Michigan War Studies Review
Reviews, surveys, original essays, and commentary in the field of military studies.
15 May 2019
Review by Xing Hang, Brandeis University
On the Trail of the Yellow Tiger: War, Trauma, and Social Dislocation in Southwest China during the Ming-Qing Transition
By Kenneth M. Swope
Lincoln: Univ. of Nebraska Press, 2018. Pp. xx, 429. ISBN 978–0–8032–4995–0.
Descriptors: Volume 2019, Ming Dynasty, Qing Dynasty Print Version

Sinologist and military historian Kenneth Swope (Univ. of Southern Mississippi) has written a vivid and harrowing account of seventeenth-century China caught in the traumatic and protracted transition from the Ming Dynasty (1368–1644) to the Manchu-dominated Qing Dynasty (1644–1912). There is a considerable body of scholarship on this subject, but most of it takes a top-down view, focusing on efforts of state or quasi-state actors to consolidate control of the country, including the maritime Zheng commercial enterprise (1628–83) in the southeast. Swope, by contrast, emphasizes the role of commoners in the remote southwestern borderlands of the empire, with special attention to the rise and fall of Zhang Xianzhong, one of the two main rebel leaders who touched off the events resulting in the downfall of the Ming. He also examines Zhang's legacy for the dynastic transition and beyond.

Swope highlights the dichotomy between traditional, Confucian-inspired historians who portray Zhang as a killing machine who left behind rivers of blood and mountains of corpses and present-day scholars in the People's Republic of China who see him as a class hero struggling against the decadent, feudal Ming elite. Swope takes a more nuanced view, casting Zhang as a rebel who had to negotiate broader circumstances beyond his (or any individual's) control, notwithstanding his personal force of will. Even his emergence in northwestern China during the 1620s was the result of both natural disasters and an acute shortage of government funds, which were mostly being diverted to contain the Manchu threat northeast of Beijing.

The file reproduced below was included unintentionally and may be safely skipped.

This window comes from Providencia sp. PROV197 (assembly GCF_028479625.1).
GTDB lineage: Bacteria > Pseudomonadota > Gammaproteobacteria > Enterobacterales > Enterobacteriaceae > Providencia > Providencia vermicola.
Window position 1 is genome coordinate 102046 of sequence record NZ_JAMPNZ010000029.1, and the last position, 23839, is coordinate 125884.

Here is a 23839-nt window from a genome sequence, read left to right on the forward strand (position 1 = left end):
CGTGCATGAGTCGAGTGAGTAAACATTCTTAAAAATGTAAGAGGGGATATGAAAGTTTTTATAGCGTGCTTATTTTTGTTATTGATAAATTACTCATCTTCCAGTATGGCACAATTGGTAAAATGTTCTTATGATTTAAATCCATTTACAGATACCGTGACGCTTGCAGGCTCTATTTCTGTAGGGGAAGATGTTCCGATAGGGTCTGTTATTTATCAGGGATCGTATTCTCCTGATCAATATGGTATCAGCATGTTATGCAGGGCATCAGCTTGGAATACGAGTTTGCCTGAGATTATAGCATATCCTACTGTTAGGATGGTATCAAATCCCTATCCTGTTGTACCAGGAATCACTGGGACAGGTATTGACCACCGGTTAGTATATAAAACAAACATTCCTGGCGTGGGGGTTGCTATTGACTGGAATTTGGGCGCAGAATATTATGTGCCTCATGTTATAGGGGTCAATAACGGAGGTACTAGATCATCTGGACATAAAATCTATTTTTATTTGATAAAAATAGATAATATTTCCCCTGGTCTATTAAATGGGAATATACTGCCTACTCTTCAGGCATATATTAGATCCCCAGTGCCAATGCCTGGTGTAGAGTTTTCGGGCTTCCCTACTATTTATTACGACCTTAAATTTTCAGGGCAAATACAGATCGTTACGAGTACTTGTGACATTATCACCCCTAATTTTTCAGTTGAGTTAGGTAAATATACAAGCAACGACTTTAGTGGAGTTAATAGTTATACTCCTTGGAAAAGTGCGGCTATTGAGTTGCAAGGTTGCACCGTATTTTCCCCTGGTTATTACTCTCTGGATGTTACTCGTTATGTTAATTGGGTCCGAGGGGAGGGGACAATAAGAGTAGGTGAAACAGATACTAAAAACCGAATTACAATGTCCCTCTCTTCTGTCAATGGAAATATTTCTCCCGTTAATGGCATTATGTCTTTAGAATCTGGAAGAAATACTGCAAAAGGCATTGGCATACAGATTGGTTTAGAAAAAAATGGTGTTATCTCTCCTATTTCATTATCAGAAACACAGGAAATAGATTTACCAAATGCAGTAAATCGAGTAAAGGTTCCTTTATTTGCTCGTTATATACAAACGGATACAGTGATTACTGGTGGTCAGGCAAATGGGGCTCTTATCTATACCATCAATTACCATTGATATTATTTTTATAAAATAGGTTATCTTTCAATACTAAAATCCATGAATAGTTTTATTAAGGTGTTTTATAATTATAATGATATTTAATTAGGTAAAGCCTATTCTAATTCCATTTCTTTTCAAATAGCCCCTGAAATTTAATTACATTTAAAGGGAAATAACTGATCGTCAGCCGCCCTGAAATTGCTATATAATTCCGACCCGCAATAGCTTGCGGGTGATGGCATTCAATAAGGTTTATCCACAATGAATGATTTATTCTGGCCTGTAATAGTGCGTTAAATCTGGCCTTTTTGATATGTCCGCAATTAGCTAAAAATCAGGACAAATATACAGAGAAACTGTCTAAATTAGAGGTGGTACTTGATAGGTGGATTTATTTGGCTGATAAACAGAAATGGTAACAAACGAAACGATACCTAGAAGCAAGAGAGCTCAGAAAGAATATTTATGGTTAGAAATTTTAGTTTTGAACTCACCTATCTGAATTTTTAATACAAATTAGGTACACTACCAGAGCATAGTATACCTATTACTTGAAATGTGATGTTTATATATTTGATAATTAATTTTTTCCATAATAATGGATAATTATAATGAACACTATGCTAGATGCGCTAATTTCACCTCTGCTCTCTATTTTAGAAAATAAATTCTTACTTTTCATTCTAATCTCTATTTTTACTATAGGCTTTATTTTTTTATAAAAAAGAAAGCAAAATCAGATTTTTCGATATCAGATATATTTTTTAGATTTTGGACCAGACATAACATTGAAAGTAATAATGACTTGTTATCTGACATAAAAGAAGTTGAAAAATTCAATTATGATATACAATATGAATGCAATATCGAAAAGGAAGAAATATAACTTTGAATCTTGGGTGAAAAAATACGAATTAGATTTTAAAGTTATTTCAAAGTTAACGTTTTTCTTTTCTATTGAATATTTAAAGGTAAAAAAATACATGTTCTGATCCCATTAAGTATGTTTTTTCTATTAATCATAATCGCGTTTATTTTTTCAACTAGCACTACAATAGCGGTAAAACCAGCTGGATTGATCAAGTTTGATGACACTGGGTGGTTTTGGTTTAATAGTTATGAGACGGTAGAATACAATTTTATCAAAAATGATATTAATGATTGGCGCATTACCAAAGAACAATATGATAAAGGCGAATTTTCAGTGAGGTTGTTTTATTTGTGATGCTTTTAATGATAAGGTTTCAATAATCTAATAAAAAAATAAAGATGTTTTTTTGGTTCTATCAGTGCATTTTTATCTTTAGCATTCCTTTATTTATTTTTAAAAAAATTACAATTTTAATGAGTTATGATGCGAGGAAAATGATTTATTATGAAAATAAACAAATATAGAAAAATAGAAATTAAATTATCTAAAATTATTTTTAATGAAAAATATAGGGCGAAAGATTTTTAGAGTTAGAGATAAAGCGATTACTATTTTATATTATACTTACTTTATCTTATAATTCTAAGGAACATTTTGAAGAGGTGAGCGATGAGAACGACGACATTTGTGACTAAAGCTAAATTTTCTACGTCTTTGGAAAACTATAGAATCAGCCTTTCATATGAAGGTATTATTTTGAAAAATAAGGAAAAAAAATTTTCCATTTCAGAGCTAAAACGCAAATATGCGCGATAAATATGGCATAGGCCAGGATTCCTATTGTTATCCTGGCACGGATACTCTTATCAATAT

The author shows that Zhang began his career as a kind of social bandit seeking to cancel the gross class inequalities prevalent at the time. While state coffers shrank, greedy and corrupt officials and imperial relatives like the Prince of Shu amassed huge fortunes and lived in lavish palaces. By confiscating and redistributing their properties, Zhang won over a sizable following and the firm allegiance of many scholars. He managed to carve out a territorial base in southwestern China's Sichuan Province, known as "Heaven's Storehouse" for its bountiful natural endowments. In October 1644, several months after the Ming Dynasty fell to his rival, the rebel peasant leader Li Zicheng, Zhang proclaimed himself the ruler of the Great Western Kingdom and instituted the trappings of a bureaucracy and revenue system. But the rebel leader's violent and psychopathic tendencies worsened over time. Zhang began severely punishing officials and commoners alike for the slightest perceived infractions or just the sheer joy of it.